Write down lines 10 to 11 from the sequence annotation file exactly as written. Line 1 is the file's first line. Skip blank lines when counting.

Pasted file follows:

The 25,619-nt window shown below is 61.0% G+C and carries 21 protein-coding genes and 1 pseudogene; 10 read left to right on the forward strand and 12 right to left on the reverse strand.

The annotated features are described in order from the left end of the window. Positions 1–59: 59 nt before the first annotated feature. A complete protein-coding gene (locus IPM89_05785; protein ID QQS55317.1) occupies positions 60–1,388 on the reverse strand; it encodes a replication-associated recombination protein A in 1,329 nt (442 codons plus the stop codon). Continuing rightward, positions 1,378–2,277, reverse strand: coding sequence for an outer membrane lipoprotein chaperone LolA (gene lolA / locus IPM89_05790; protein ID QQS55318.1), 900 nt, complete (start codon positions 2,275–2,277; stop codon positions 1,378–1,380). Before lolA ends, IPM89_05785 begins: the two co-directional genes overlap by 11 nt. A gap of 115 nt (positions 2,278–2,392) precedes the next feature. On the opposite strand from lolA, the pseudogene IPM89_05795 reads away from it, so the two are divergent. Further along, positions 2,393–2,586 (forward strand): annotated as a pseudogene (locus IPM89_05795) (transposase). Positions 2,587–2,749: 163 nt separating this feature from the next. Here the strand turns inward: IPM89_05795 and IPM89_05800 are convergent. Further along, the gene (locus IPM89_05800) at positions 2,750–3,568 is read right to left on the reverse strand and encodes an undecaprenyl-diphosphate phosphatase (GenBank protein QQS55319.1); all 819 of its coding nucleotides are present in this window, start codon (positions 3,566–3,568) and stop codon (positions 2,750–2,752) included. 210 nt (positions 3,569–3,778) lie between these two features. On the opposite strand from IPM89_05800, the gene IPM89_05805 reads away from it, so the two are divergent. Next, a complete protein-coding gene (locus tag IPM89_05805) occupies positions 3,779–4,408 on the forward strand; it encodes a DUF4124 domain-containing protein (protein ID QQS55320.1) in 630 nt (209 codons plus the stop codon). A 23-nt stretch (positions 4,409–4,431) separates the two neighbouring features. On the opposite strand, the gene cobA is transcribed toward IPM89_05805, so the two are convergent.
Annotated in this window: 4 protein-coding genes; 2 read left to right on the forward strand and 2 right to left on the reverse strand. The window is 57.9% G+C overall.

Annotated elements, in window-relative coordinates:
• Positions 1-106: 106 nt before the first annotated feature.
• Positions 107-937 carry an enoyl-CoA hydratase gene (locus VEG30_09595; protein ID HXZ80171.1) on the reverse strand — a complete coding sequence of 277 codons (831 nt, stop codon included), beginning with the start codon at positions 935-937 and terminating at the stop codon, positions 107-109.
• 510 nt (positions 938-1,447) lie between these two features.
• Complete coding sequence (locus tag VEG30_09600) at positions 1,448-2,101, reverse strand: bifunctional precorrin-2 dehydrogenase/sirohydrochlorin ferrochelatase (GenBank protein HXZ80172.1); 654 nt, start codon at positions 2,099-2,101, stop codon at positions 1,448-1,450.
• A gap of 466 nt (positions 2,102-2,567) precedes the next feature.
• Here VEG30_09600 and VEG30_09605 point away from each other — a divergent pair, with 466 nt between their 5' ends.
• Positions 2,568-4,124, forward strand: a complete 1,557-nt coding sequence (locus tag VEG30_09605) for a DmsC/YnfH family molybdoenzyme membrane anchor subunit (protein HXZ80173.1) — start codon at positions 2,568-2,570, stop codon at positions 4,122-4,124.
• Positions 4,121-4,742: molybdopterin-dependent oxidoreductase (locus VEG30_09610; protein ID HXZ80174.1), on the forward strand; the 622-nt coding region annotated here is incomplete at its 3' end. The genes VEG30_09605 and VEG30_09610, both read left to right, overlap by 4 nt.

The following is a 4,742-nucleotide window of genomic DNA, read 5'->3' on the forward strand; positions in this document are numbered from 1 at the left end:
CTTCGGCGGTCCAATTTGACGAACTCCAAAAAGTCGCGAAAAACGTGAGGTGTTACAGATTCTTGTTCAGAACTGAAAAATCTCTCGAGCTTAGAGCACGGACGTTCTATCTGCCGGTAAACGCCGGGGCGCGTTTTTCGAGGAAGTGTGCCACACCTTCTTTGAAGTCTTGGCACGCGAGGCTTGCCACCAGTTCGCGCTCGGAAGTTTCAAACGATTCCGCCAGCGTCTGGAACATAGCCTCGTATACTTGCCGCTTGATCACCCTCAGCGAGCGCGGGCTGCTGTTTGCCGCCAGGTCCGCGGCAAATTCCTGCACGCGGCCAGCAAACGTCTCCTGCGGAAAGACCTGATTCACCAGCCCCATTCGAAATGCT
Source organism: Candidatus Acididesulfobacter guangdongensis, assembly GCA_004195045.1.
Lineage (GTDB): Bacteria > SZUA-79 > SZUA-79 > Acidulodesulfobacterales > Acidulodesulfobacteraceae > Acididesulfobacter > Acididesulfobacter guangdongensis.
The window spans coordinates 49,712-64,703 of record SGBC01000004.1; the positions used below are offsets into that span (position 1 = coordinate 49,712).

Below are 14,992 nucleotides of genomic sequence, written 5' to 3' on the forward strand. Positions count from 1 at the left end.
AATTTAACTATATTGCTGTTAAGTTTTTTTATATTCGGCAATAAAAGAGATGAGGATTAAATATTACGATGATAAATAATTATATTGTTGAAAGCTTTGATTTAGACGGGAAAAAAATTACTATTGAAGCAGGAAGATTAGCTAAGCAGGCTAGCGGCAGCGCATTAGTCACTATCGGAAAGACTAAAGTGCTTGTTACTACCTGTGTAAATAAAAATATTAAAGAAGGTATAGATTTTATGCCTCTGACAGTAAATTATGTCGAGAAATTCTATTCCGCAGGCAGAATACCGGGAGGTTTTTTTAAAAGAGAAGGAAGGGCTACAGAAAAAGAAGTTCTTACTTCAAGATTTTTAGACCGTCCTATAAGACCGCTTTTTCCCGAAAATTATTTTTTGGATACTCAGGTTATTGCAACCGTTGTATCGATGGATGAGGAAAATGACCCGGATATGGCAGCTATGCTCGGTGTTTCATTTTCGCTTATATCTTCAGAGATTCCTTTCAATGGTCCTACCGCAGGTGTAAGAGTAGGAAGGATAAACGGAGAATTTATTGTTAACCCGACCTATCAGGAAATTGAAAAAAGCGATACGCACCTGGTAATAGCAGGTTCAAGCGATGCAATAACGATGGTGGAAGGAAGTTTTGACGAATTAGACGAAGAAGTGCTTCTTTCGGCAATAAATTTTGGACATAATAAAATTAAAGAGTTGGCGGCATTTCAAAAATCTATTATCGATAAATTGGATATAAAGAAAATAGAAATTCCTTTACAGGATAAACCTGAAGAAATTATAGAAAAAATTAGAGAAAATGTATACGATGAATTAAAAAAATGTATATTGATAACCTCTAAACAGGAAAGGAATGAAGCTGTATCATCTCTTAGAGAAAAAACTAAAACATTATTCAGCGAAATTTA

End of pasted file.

• Here VEG30_09600 and VEG30_09605 point away from each other — a divergent pair, with 466 nt between their 5' ends.
• Positions 2,568-4,124, forward strand: a complete 1,557-nt coding sequence (locus tag VEG30_09605) for a DmsC/YnfH family molybdoenzyme membrane anchor subunit (protein HXZ80173.1) — start codon at positions 2,568-2,570, stop codon at positions 4,122-4,124.